Seattle Police Chief stepping down | KUOW News and Information

Seattle Police Chief stepping down

Dec 4, 2017

Seattle Police Chief Kathleen O'Toole will step down at the end of the year. She’ll hand the police department’s top job to Deputy Chief Carmen Best, who will serve as interim Chief until a nationwide search is complete. 

Speaking at a press conference Monday morning, O'Toole said the decision to leave was a difficult one. 

"Difficult because I love this city, difficult because I care deeply about the Seattle Police Department and, more than anything, I love being a cop. I've loved every minute of it," O'Toole said. "To me, it's not just a job — it's my vocation, it's my passion."

O'Toole said the decision was a personal one, not a professional one.

"It's no secret that my husband had a lot of challenges earlier in the year with his health, and it's a wakeup call and makes you realize what's really important." 

O’Toole said retiring is not an option for her, but she wants to spend more time with her family. 

Earlier this year, O'Toole announced she had been nominated for a position in Ireland. The position would oversee Ireland's Commission on the Future of Policing. She said Monday that she’ll continue doing that work.

The Chief is no stranger to Ireland. She worked from 2006 to 2012 for an agency that inspects Ireland's national police force.

Prior to that, she was in charge of the police force in Boston.

The announcement of her departure ends months of speculation about whether the police chief would stay on in her post in Seattle.

O’Toole, who has been chief since 2014, indicated Monday that she’d made her mind up months ago. However, she said she’d decided to stay on slightly longer to help shepherd the city through a time of turmoil.

Newly-minted Seattle Mayor Jenny Durkan said she would have liked O’Toole to stay on under her administration.

“As I made clear during the campaign, I felt that Seattle would benefit if Chief O’Toole was willing to continue to serve at the helm of SPD,” Durkan said. “She has been a very good chief and she has navigated some very difficult waters.”

Durkan said she’ll take the role of choosing a new police chief seriously.

“Appointing a new chief obviously is one of the most important decisions a mayor can make,” Durkan said.

Durkan said she will launch a nationwide search process to find the next chief. She said it’s crucial that whoever fills the role is committed to continuing reforms within SPD.

SPD was placed under a consent decree in 2012 due to issues with excessive force and possible biased policing. The department was ordered to implement reforms.

The city is waiting on a final ruling on whether SPD is in full compliance with the consent decree. But whatever the ruling, Durkan said the city is not done. She said the drive to improve should be continual.

“We will not go backwards on reform, we will continue to push forward,” Durkan said.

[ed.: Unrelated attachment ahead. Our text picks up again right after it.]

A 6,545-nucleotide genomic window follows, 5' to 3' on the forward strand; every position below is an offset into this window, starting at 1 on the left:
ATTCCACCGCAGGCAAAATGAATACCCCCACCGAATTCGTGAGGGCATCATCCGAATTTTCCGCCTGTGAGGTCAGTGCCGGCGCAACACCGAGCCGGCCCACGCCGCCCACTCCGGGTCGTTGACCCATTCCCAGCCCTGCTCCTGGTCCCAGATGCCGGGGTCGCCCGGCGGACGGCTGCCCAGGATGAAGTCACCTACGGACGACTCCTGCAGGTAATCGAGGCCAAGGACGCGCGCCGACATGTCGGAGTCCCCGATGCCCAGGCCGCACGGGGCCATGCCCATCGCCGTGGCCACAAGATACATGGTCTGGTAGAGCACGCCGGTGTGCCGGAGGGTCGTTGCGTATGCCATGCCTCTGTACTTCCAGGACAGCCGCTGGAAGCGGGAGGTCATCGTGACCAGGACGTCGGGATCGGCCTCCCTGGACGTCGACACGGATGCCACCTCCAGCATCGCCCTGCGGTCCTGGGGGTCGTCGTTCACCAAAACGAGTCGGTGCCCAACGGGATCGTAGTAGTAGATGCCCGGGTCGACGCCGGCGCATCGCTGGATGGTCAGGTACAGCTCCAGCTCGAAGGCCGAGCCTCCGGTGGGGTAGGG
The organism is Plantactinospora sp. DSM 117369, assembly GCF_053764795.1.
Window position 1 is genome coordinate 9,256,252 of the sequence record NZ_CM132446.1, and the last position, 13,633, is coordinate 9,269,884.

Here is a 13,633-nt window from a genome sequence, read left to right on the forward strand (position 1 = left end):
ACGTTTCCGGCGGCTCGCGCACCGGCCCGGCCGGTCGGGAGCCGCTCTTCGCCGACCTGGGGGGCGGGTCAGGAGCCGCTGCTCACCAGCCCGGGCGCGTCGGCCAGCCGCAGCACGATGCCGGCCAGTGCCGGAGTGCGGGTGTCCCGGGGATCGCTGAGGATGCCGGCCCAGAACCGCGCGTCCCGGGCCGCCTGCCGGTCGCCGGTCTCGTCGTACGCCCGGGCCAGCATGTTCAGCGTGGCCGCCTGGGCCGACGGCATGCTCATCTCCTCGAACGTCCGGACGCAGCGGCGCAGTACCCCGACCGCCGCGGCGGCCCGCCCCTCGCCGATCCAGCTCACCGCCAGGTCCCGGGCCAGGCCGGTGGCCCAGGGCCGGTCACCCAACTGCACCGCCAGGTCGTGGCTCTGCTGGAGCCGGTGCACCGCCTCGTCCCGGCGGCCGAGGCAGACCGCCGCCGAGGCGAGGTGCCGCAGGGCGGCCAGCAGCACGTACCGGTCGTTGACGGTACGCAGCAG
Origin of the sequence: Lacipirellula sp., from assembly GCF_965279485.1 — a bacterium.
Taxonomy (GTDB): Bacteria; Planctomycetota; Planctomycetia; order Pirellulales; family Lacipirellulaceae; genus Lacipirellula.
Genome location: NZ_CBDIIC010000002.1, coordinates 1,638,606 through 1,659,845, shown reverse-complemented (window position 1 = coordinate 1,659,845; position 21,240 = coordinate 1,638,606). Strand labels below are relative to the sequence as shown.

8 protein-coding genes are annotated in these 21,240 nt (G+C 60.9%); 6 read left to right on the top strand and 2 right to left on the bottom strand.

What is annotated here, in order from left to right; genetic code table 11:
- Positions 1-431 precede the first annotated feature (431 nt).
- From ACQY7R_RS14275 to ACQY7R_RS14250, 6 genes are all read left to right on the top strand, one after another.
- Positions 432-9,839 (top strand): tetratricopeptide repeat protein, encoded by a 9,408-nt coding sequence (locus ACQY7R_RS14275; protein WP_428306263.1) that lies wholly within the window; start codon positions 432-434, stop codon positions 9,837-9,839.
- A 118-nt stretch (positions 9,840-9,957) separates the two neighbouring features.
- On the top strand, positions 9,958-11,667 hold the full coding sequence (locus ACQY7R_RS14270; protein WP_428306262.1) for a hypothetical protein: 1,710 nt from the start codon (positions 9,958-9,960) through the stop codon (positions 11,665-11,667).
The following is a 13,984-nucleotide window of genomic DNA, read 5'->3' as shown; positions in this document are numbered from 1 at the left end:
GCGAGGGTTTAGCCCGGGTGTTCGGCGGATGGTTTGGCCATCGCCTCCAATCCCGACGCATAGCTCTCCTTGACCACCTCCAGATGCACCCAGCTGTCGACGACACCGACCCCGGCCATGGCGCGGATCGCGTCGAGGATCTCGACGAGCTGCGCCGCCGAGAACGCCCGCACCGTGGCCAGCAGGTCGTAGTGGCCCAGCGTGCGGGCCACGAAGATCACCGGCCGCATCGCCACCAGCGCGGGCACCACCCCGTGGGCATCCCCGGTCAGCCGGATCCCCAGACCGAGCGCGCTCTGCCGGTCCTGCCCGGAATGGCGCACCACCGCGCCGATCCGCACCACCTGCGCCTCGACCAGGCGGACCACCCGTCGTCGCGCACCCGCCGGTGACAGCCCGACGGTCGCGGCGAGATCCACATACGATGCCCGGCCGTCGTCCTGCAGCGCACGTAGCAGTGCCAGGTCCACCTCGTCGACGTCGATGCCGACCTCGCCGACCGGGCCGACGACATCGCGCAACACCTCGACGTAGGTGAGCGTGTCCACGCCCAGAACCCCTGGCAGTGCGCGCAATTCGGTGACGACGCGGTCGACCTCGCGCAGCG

The search to replace Chief O’Toole will be led by a search committee, Durkan said. 

She chose four co-chairs to head that committee: Jeffrey Robinson, deputy legal director and director of the ACLU Trone Center for Justice and equality; former Mayor Tim Burgess; Sue Rahr, director of the Washington State Criminal Justice Training Commission; and Colleen Echohawk, executive director of the Chief Seattle Club, a member of the community police commission and a member of KUOW’s board of directors.

Durkan said the search will begin in the new year and she hopes to wrap it up by spring.

Burgess said Monday that the committee needs to find someone who will be as good, or better, than O’Toole.

He said, during her time at the helm, O’Toole was an effective leader who changed the environment at SPD.

“She introduced data analytics like we had never seen before in terms of crime and the police response to crime. She more than tripled the in-service training that police officers receive when they work here in Seattle. She increased accountability,” Burgess said. “I think she changed policing in our city and she began the process of cultural change that we wanted to see.”

Though O’Toole receives a lot of credit for the implementation of reforms, the police department also saw controversy under her leadership. Among other things, SPD has been criticized for the fatal shooting of Charleena Lyles by police over the summer.

Police officers say Lyles, an African American mother, brandished knives at them when they responded to a call about a burglary at her home.

The Seattle Times reports that SPD’s force review board has found the shooting in compliance with department policy.

It’s unknown who might replace O’Toole as chief. Deputy Chief Carmen Best, who will serve as Interim Chief starting on January 1, said she intends to apply for the position.